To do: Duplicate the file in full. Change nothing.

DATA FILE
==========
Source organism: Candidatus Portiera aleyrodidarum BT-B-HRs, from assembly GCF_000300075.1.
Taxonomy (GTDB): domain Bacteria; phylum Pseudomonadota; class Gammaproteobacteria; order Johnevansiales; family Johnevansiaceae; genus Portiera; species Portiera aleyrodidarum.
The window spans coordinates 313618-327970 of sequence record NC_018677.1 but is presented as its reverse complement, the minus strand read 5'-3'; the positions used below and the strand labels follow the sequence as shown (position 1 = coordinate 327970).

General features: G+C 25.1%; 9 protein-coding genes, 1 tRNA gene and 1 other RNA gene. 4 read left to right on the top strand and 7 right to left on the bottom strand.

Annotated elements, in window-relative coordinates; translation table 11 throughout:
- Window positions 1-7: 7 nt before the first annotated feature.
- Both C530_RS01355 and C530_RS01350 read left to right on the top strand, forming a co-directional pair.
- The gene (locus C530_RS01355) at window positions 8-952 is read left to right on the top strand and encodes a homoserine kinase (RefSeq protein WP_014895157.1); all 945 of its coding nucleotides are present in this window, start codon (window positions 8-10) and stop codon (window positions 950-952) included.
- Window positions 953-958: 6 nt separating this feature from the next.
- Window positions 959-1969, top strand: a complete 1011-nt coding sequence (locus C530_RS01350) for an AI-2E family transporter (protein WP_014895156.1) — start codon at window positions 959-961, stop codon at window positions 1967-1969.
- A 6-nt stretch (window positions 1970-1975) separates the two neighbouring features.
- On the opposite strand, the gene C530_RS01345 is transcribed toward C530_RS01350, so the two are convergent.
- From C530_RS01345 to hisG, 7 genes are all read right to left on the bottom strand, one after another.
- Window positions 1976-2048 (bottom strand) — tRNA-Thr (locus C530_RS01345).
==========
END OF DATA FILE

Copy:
Source organism: Candidatus Portiera aleyrodidarum BT-B-HRs, from assembly GCF_000300075.1.
Taxonomy (GTDB): domain Bacteria; phylum Pseudomonadota; class Gammaproteobacteria; order Johnevansiales; family Johnevansiaceae; genus Portiera; species Portiera aleyrodidarum.
The window spans coordinates 313618-327970 of sequence record NC_018677.1 but is presented as its reverse complement, the minus strand read 5'-3'; the positions used below and the strand labels follow the sequence as shown (position 1 = coordinate 327970).

General features: G+C 25.1%; 9 protein-coding genes, 1 tRNA gene and 1 other RNA gene. 4 read left to right on the top strand and 7 right to left on the bottom strand.

Annotated elements, in window-relative coordinates; translation table 11 throughout:
- Window positions 1-7: 7 nt before the first annotated feature.
- Both C530_RS01355 and C530_RS01350 read left to right on the top strand, forming a co-directional pair.
- The gene (locus C530_RS01355) at window positions 8-952 is read left to right on the top strand and encodes a homoserine kinase (RefSeq protein WP_014895157.1); all 945 of its coding nucleotides are present in this window, start codon (window positions 8-10) and stop codon (window positions 950-952) included.
- Window positions 953-958: 6 nt separating this feature from the next.
- Window positions 959-1969, top strand: a complete 1011-nt coding sequence (locus C530_RS01350) for an AI-2E family transporter (protein WP_014895156.1) — start codon at window positions 959-961, stop codon at window positions 1967-1969.
- A 6-nt stretch (window positions 1970-1975) separates the two neighbouring features.
- On the opposite strand, the gene C530_RS01345 is transcribed toward C530_RS01350, so the two are convergent.
- From C530_RS01345 to hisG, 7 genes are all read right to left on the bottom strand, one after another.
- Window positions 1976-2048 (bottom strand) — tRNA-Thr (locus C530_RS01345).